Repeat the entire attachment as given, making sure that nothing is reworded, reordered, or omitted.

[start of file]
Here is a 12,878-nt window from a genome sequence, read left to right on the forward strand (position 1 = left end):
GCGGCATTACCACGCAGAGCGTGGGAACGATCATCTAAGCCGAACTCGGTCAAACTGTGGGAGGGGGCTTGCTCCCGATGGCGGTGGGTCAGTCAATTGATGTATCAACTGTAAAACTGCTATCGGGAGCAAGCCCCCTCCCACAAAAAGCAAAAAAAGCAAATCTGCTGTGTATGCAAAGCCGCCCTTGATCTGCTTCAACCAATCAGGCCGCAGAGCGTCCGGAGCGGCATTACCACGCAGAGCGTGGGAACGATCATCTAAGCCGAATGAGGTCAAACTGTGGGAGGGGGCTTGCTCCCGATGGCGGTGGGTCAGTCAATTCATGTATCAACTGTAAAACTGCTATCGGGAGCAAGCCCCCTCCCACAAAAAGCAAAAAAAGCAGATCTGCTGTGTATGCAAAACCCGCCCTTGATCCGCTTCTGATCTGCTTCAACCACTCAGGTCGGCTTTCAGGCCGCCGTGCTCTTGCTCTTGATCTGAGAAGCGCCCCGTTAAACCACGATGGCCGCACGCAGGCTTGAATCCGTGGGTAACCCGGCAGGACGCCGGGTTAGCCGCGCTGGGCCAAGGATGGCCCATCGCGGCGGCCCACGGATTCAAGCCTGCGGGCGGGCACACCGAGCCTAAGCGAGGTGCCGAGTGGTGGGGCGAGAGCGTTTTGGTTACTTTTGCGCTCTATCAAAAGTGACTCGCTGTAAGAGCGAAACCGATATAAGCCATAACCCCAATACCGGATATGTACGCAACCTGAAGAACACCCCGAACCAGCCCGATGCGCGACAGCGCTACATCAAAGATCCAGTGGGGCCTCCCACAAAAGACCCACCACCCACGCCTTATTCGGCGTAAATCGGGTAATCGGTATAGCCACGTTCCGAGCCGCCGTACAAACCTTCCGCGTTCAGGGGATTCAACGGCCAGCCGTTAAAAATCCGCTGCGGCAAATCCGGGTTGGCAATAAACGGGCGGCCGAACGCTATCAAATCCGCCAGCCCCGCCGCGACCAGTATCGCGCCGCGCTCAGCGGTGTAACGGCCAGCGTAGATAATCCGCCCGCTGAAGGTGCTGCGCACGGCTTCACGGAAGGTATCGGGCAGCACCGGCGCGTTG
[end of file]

Here is a 12,878-nt window from a genome sequence, read left to right on the forward strand (position 1 = left end):
GCGGCATTACCACGCAGAGCGTGGGAACGATCATCTAAGCCGAACTCGGTCAAACTGTGGGAGGGGGCTTGCTCCCGATGGCGGTGGGTCAGTCAATTGATGTATCAACTGTAAAACTGCTATCGGGAGCAAGCCCCCTCCCACAAAAAGCAAAAAAAGCAAATCTGCTGTGTATGCAAAGCCGCCCTTGATCTGCTTCAACCAATCAGGCCGCAGAGCGTCCGGAGCGGCATTACCACGCAGAGCGTGGGAACGATCATCTAAGCCGAATGAGGTCAAACTGTGGGAGGGGGCTTGCTCCCGATGGCGGTGGGTCAGTCAATTCATGTATCAACTGTAAAACTGCTATCGGGAGCAAGCCCCCTCCCACAAAAAGCAAAAAAAGCAGATCTGCTGTGTATGCAAAACCCGCCCTTGATCCGCTTCTGATCTGCTTCAACCACTCAGGTCGGCTTTCAGGCCGCCGTGCTCTTGCTCTTGATCTGAGAAGCGCCCCGTTAAACCACGATGGCCGCACGCAGGCTTGAATCCGTGGGTAACCCGGCAGGACGCCGGGTTAGCCGCGCTGGGCCAAGGATGGCCCATCGCGGCGGCCCACGGATTCAAGCCTGCGGGCGGGCACACCGAGCCTAAGCGAGGTGCCGAGTGGTGGGGCGAGAGCGTTTTGGTTACTTTTGCGCTCTATCAAAAGTGACTCGCTGTAAGAGCGAAACCGATATAAGCCATAACCCCAATACCGGATATGTACGCAACCTGAAGAACACCCCGAACCAGCCCGATGCGCGACAGCGCTACATCAAAGATCCAGTGGGGCCTCCCACAAAAGACCCACCACCCACGCCTTATTCGGCGTAAATCGGGTAATCGGTATAGCCACGTTCCGAGCCGCCGTACAAACCTTCCGCGTTCAGGGGATTCAACGGCCAGCCGTTAAAAATCCGCTGCGGCAAATCCGGGTTGGCAATAAACGGGCGGCCGAACGCTATCAAATCCGCCAGCCCCGCCGCGACCAGTATCGCGCCGCGCTCAGCGGTGTAACGGCCAGCGTAGATAATCCGCCCGCTGAAGGTGCTGCGCACGGCTTCACGGAAGGTATCGGGCAGCACCGGCGCGTTG